Small plots of land, unsustainable farming practices, forced child labor, a changing climate and chronic farmer poverty are among the many issues that the cocoa industry faces today. “In Côte d’Ivoire – the world’s largest producer of cocoa – a farmer should earn four times his current income in order to reach the global poverty line of $2 a day,” according to Make Chocolate Fair, an international campaign focused on the fair treatment of cocoa farmers. The World Cocoa Foundation is hoping to make the industry sustainable.
Reasons Behind Issues in the Cocoa Industry
Partly to blame is the common practice of sharecropping. In regions where cocoa is most heavily produced, sharecropping restricts farmers’ ability to significantly alter their land for sustainable use. It disincentivizes farmers to make rehabilitation investments. Moreover, monoculture crops – singular crops produced over a large area of land – inhibit crop diversity and make crops more susceptible to pests and diseases.
According to NPR, high rainfall, lower demand for chocolate and price-fixing have also contributed to a decrease in cocoa prices. This has led to an increase in low wages and high debts for cocoa farmers, resulting in chronic poverty. Charlotte Grant, the Communications and Marketing Manager for the World Cocoa Foundation believes that poverty leads to issues such as child labor and deforestation.
“We fear that the well-being of farmers will not improve unless the cocoa supply chain becomes more sustainable,” said Grant. Without any intervention, the global cocoa industry faces an uncertain and unstable future. Fortunately, the World Cocoa Foundation has given cocoa farmers a sense of renewed hope.
A Rich History
The U.S. chocolate industry created the Chocolate Manufacturers Association (CMA) in 1923 to serve cocoa producers by funding research, promoting chocolate consumption and lobbying Congress and government agencies. When the CMA determined a new model for cocoa sustainability was necessary, it formed the International Cocoa Research and Education Foundation in 1995. In 2000, the foundation was renamed the World Cocoa Foundation. Its main focus is on cocoa research and educational programs.
In the late 2000s, with funding from the Bill and Melinda Gates Foundation and the U.S. Agency for International Development, WCF began administering large-scale projects that emphasized productivity, higher-wages for farmers, the reduction of child labor, scientific research and community strength. Today, with more than 100 members, the vision of WCF is clear: “A sustainable and thriving cocoa sector – where farmers prosper, cocoa-growing communities are empowered, human rights are respected, and the environment is conserved.”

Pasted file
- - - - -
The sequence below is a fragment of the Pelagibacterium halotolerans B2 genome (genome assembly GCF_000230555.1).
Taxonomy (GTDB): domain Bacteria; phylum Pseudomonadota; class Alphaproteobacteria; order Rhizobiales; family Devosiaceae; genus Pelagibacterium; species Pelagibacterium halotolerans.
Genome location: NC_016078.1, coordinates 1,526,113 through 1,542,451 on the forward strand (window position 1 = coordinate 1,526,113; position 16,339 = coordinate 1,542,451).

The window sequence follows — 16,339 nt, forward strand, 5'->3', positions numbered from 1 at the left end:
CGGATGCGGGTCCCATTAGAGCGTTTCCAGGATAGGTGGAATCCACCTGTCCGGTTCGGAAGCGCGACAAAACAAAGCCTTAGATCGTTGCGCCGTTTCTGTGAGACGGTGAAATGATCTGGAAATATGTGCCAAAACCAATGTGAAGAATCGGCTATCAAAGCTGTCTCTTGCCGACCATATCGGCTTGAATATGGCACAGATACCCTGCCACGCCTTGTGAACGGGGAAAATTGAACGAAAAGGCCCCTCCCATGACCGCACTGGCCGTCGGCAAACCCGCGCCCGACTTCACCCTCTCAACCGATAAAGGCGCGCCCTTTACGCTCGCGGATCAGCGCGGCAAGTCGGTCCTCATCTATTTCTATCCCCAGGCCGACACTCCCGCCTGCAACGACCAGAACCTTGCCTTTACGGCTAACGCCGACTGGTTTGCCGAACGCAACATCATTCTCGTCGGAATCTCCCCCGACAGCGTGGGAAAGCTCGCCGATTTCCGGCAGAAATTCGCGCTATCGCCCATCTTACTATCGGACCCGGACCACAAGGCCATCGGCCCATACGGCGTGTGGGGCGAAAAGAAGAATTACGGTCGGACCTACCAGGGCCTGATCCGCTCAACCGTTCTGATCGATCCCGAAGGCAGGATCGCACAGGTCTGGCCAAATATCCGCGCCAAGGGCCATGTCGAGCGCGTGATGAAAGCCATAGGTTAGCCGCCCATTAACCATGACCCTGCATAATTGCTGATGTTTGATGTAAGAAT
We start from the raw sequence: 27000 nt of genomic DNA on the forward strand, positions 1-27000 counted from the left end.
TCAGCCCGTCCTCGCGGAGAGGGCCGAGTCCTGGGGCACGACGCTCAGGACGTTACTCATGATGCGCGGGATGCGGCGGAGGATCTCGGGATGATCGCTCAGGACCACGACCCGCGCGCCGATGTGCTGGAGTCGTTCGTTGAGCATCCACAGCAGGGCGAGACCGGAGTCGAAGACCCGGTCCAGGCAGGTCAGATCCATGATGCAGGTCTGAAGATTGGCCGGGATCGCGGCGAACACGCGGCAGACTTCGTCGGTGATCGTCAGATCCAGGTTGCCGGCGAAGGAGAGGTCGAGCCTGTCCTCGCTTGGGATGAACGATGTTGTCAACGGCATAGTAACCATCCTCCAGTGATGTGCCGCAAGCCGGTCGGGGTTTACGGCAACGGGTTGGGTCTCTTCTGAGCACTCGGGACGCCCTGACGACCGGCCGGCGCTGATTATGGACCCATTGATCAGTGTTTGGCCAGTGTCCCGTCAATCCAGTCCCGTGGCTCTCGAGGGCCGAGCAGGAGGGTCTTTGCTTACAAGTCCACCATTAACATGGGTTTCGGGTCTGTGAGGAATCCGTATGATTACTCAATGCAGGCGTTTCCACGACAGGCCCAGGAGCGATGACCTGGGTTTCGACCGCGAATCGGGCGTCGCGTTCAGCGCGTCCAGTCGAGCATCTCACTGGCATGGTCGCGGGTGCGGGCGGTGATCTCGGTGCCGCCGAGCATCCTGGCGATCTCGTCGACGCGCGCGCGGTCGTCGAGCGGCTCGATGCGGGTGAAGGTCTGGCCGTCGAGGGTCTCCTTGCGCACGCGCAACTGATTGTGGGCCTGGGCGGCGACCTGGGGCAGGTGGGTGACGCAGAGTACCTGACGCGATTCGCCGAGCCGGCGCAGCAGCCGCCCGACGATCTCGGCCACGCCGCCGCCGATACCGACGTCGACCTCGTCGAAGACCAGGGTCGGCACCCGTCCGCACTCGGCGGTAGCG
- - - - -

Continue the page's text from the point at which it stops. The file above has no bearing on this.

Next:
The Work of WCF
WCF maintains a diverse range of programs across several regions, including program partnerships with other NGOs. Initiatives like CocoaAction, Cocoa and Forests Initiative, Climate Smart Cocoa, Cocoa Livelihoods Program and African Cocoa Initiative II are addressing the specific needs of cocoa-producing communities.
WCF launched the Cocoa Livelihoods Program in 2009. This program works to increase cocoa farmer productivity. Through training and education, CLP advances four primary objectives. It works to advance industry initiatives, provide a “full-package” of services to farmers, promote food crops and empower women. With more than 15 company partners, CLP serves impacted communities in Cameroon, Ghana, Nigeria and Côte d’Ivoire.
With the goal of increased stakeholder collaboration, WCF established the CocoaAction initiative in 2014. CocoaAction offers a Monitoring & Evaluation Guide that provides data collection in communities as well as a Community Development Manual. It provides company partners with an outline for the design and implementation necessary for sustainable Cocoa production.
Making Chocolate Sustainable
In 2019, as part of the Cocoa and Forest Initiatives, 34 chocolate companies, along with the governments of Côte d’Ivoire and Ghana, released official action plans detailing the new steps they are taking to address climate change and cocoa sustainability. The initiative aims to end deforestation and replace vegetation in impacted forest areas. The Climate Smart Cocoa initiative acknowledges the impact of climate change on cocoa crops. It seeks to examine better risk and investment strategies to strengthen the global cocoa market.
Partnering with USAID and several private sector partners, the African Cocoa Initiative II emphasizes the importance of economically sustainable and economically viable cocoa production. According to the ACI II annual report, more than “two million smallholder farmers” rely on cocoa farming for income. Therefore, “a healthy and sustainable cocoa industry means opportunity for economic growth and poverty alleviation in the region.”
A Sweet and Sustainable Future
In the past two decades, the World Cocoa Foundation has benefited countless farmers and their communities. Through training, education and community partnerships, WCF continues to strengthen the cocoa industry. By becoming more informed about the issues in the cocoa industry and what is currently being done to resolve them, people can make a difference, according to Grant. It is important to research preferred chocolate manufactures and make sure they are using sustainable, fair trade practices. By getting involved and sharing important information about the cocoa industry, consumers can make a difference in cocoa farmers’ lives.
– Aly Hill